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Eyewitness Identification: Psychological Aspects - Cooperation Between Eyewitness Researchers And The Criminal Justice System

guidelines lineup national findings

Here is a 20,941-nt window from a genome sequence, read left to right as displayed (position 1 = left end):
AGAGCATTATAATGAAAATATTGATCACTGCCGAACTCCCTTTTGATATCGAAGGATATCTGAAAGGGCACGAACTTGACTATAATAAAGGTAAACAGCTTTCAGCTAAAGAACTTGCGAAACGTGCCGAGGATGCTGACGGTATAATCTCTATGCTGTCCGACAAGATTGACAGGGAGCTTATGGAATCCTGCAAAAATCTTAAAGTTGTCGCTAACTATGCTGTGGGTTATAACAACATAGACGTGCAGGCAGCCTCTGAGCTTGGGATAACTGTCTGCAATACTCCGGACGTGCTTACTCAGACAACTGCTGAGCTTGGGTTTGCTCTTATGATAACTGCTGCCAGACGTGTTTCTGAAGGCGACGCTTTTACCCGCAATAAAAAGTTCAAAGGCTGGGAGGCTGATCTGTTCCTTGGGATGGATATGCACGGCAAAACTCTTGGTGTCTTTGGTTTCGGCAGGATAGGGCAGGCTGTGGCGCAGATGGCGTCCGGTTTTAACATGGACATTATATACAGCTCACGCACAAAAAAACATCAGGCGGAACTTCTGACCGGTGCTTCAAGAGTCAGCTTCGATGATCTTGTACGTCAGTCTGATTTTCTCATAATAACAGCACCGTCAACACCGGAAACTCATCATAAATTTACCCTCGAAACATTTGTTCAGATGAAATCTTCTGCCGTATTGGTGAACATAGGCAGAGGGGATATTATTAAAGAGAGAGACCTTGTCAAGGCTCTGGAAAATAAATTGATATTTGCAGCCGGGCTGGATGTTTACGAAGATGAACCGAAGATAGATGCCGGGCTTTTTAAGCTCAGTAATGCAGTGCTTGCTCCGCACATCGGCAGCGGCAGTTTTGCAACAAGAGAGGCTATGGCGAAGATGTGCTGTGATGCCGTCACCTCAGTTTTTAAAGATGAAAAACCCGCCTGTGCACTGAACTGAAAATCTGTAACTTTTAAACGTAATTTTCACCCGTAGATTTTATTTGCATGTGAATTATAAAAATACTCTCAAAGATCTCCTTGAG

Some of the battle between eyewitness research findings and the criminal justice system is fought out in the courtroom via issues concerning expert testimony by psychologists on these issues. Beginning in the late 1990s, however, elements of cooperation between eyewitness researchers and the criminal justice system yielded some success (Wells et al., 2000). A project initiated by the U.S. Department of Justice under the auspices of the National Institute of Justice convened a panel and working group of eyewitness researchers, prosecutors, police, and defense lawyers to develop national guidelines for law enforcement. These guidelines, informed by eyewitness research findings, were published in 1999 (Technical Working Group for Eyewitness Evidence). The guidelines include descriptions of how eyewitnesses should be instructed prior to viewing a lineup, how fillers should be selected for lineups, how to conduct a sequential lineup procedure, and warnings against giving feedback to eyewitnesses following their identification decisions. The process of including eyewitness researchers in the development of these guidelines was unique and might hold great promise for the future of the interface between the criminal justice system and social science.

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